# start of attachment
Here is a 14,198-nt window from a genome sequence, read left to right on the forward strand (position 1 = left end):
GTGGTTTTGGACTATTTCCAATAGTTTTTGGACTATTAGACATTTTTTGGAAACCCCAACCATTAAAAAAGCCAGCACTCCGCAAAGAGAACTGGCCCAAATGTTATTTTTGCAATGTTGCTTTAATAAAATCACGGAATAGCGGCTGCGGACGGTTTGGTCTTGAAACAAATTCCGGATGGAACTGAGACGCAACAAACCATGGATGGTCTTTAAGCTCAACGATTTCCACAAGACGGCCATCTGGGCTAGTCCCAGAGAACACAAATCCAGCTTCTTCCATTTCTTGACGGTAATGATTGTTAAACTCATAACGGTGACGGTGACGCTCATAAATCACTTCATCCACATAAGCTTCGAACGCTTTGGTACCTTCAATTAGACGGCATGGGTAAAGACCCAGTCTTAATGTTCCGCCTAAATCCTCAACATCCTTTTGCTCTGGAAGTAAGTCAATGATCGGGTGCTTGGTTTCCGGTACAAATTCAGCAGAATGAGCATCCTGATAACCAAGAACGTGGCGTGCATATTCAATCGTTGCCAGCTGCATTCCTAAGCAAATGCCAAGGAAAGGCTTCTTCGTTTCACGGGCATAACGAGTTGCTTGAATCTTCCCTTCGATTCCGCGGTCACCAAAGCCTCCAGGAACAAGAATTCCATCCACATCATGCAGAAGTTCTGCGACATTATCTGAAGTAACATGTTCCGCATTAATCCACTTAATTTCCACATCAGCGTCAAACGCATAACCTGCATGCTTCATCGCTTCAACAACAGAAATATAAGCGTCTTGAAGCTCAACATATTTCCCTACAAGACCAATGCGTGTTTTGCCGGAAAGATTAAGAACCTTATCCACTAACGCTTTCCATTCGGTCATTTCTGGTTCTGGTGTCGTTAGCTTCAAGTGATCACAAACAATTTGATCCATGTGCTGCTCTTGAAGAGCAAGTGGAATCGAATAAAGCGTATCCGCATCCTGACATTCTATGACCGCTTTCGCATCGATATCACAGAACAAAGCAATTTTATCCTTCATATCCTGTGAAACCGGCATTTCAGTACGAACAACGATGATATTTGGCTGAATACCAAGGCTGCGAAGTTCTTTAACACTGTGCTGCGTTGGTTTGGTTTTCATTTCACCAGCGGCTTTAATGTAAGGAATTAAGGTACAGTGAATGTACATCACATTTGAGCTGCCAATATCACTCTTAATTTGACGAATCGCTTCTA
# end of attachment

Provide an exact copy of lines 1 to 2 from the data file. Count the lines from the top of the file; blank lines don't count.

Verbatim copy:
Here is a 14,198-nt window from a genome sequence, read left to right on the forward strand (position 1 = left end):
GTGGTTTTGGACTATTTCCAATAGTTTTTGGACTATTAGACATTTTTTGGAAACCCCAACCATTAAAAAAGCCAGCACTCCGCAAAGAGAACTGGCCCAAATGTTATTTTTGCAATGTTGCTTTAATAAAATCACGGAATAGCGGCTGCGGACGGTTTGGTCTTGAAACAAATTCCGGATGGAACTGAGACGCAACAAACCATGGATGGTCTTTAAGCTCAACGATTTCCACAAGACGGCCATCTGGGCTAGTCCCAGAGAACACAAATCCAGCTTCTTCCATTTCTTGACGGTAATGATTGTTAAACTCATAACGGTGACGGTGACGCTCATAAATCACTTCATCCACATAAGCTTCGAACGCTTTGGTACCTTCAATTAGACGGCATGGGTAAAGACCCAGTCTTAATGTTCCGCCTAAATCCTCAACATCCTTTTGCTCTGGAAGTAAGTCAATGATCGGGTGCTTGGTTTCCGGTACAAATTCAGCAGAATGAGCATCCTGATAACCAAGAACGTGGCGTGCATATTCAATCGTTGCCAGCTGCATTCCTAAGCAAATGCCAAGGAAAGGCTTCTTCGTTTCACGGGCATAACGAGTTGCTTGAATCTTCCCTTCGATTCCGCGGTCACCAAAGCCTCCAGGAACAAGAATTCCATCCACATCATGCAGAAGTTCTGCGACATTATCTGAAGTAACATGTTCCGCATTAATCCACTTAATTTCCACATCAGCGTCAAACGCATAACCTGCATGCTTCATCGCTTCAACAACAGAAATATAAGCGTCTTGAAGCTCAACATATTTCCCTACAAGACCAATGCGTGTTTTGCCGGAAAGATTAAGAACCTTATCCACTAACGCTTTCCATTCGGTCATTTCTGGTTCTGGTGTCGTTAGCTTCAAGTGATCACAAACAATTTGATCCATGTGCTGCTCTTGAAGAGCAAGTGGAATCGAATAAAGCGTATCCGCATCCTGACATTCTATGACCGCTTTCGCATCGATATCACAGAACAAAGCAATTTTATCCTTCATATCCTGTGAAACCGGCATTTCAGTACGAACAACGATGATATTTGGCTGAATACCAAGGCTGCGAAGTTCTTTAACACTGTGCTGCGTTGGTTTGGTTTTCATTTCACCAGCGGCTTTAATGTAAGGAATTAAGGTACAGTGAATGTACATCACATTTGAGCTGCCAATATCACTCTTAATTTGACGAATCGCTTCTA